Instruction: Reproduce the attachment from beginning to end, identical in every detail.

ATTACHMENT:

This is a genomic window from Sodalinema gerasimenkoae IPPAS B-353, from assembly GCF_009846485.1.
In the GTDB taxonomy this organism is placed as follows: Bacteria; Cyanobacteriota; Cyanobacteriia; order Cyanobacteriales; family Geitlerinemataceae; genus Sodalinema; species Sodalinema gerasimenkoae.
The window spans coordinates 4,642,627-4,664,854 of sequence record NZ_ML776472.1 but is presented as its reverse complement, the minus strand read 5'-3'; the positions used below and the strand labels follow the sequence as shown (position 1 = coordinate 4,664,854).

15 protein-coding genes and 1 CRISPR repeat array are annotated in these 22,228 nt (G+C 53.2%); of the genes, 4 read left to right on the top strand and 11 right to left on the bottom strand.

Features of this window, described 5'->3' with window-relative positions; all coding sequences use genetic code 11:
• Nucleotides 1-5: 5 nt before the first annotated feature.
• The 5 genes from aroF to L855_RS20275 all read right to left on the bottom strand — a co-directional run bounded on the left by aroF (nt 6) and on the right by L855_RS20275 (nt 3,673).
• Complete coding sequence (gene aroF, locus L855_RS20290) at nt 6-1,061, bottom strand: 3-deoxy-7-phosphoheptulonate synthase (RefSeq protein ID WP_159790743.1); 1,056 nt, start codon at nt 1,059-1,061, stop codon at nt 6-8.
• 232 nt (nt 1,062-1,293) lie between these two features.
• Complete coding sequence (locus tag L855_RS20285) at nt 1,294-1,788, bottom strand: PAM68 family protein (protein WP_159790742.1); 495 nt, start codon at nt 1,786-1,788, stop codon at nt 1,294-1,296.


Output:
This is a genomic window from Sodalinema gerasimenkoae IPPAS B-353, from assembly GCF_009846485.1.
In the GTDB taxonomy this organism is placed as follows: Bacteria; Cyanobacteriota; Cyanobacteriia; order Cyanobacteriales; family Geitlerinemataceae; genus Sodalinema; species Sodalinema gerasimenkoae.
The window spans coordinates 4,642,627-4,664,854 of sequence record NZ_ML776472.1 but is presented as its reverse complement, the minus strand read 5'-3'; the positions used below and the strand labels follow the sequence as shown (position 1 = coordinate 4,664,854).

15 protein-coding genes and 1 CRISPR repeat array are annotated in these 22,228 nt (G+C 53.2%); of the genes, 4 read left to right on the top strand and 11 right to left on the bottom strand.

Features of this window, described 5'->3' with window-relative positions; all coding sequences use genetic code 11:
• Nucleotides 1-5: 5 nt before the first annotated feature.
• The 5 genes from aroF to L855_RS20275 all read right to left on the bottom strand — a co-directional run bounded on the left by aroF (nt 6) and on the right by L855_RS20275 (nt 3,673).
• Complete coding sequence (gene aroF, locus L855_RS20290) at nt 6-1,061, bottom strand: 3-deoxy-7-phosphoheptulonate synthase (RefSeq protein ID WP_159790743.1); 1,056 nt, start codon at nt 1,059-1,061, stop codon at nt 6-8.
• 232 nt (nt 1,062-1,293) lie between these two features.
• Complete coding sequence (locus tag L855_RS20285) at nt 1,294-1,788, bottom strand: PAM68 family protein (protein WP_159790742.1); 495 nt, start codon at nt 1,786-1,788, stop codon at nt 1,294-1,296.